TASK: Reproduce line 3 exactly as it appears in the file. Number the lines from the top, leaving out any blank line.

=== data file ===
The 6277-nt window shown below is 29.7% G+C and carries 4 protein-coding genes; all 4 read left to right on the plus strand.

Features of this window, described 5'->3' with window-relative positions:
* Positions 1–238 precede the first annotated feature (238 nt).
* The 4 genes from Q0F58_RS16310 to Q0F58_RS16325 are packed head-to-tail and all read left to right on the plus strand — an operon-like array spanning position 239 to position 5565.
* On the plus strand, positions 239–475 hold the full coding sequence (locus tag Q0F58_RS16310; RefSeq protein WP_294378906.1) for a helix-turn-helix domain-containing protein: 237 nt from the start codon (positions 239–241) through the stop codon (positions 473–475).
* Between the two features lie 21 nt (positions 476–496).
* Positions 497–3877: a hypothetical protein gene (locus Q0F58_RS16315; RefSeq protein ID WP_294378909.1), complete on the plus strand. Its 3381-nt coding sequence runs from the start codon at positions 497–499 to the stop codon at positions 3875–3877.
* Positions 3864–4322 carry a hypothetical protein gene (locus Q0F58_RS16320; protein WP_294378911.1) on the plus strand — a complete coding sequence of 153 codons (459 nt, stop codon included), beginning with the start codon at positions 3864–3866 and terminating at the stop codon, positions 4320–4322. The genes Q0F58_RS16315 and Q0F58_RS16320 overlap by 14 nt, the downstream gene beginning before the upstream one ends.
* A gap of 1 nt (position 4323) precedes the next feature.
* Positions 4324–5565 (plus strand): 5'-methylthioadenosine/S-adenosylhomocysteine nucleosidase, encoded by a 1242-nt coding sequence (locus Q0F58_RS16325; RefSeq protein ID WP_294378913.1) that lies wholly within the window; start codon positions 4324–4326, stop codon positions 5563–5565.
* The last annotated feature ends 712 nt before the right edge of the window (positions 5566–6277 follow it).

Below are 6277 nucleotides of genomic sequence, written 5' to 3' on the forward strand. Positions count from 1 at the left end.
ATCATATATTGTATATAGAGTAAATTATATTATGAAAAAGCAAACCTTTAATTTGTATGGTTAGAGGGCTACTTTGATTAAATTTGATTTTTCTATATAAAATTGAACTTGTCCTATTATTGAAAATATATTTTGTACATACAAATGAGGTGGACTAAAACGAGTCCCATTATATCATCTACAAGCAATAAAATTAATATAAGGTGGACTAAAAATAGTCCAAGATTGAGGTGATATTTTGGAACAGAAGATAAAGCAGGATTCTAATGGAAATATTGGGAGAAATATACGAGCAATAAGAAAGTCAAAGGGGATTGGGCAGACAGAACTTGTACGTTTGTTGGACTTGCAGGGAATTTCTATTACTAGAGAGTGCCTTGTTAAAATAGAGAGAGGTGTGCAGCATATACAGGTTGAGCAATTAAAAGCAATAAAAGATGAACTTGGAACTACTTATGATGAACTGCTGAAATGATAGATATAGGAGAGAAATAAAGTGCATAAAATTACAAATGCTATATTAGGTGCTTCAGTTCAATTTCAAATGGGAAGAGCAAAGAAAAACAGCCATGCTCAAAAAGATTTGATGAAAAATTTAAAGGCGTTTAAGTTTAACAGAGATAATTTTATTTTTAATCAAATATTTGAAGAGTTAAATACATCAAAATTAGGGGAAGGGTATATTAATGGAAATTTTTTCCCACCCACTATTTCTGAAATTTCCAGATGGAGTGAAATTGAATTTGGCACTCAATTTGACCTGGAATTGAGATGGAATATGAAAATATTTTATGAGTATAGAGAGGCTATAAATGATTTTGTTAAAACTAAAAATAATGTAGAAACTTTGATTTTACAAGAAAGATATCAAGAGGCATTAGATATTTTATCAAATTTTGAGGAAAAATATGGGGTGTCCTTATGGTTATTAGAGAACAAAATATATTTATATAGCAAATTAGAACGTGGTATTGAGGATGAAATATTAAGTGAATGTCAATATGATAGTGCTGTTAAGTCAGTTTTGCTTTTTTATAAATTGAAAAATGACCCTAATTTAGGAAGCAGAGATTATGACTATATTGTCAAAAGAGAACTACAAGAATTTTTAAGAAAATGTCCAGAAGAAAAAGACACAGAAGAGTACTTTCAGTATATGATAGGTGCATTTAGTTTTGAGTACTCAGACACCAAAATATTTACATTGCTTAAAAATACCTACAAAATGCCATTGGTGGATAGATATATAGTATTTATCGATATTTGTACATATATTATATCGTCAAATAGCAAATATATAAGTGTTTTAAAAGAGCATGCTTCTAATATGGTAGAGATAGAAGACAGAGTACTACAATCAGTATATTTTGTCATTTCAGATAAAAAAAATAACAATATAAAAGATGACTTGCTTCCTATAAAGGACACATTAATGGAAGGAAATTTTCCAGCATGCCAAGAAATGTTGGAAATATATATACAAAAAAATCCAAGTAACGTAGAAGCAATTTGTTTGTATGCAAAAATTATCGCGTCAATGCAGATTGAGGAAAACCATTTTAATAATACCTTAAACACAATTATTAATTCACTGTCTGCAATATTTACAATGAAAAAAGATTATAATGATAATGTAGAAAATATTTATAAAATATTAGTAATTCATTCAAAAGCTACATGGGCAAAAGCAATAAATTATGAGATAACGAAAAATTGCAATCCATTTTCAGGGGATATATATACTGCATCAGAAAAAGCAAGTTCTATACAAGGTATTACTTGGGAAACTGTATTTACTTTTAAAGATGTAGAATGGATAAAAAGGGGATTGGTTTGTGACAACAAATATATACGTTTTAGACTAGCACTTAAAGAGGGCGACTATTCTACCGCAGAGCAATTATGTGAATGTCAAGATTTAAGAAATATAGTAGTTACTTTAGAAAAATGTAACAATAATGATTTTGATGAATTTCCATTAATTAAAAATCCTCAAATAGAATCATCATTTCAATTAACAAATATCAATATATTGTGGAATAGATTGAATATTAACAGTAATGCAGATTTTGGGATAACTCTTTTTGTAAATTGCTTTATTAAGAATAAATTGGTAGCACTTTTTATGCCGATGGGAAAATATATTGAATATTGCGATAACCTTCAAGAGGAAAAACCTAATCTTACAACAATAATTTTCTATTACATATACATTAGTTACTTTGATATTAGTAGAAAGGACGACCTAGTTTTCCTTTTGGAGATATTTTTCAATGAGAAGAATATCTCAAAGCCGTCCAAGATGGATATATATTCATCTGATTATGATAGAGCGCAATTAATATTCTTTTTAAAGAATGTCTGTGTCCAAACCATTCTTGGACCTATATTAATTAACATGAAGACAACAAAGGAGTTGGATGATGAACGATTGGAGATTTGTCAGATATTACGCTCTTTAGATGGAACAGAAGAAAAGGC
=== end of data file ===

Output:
* Positions 1–238 precede the first annotated feature (238 nt).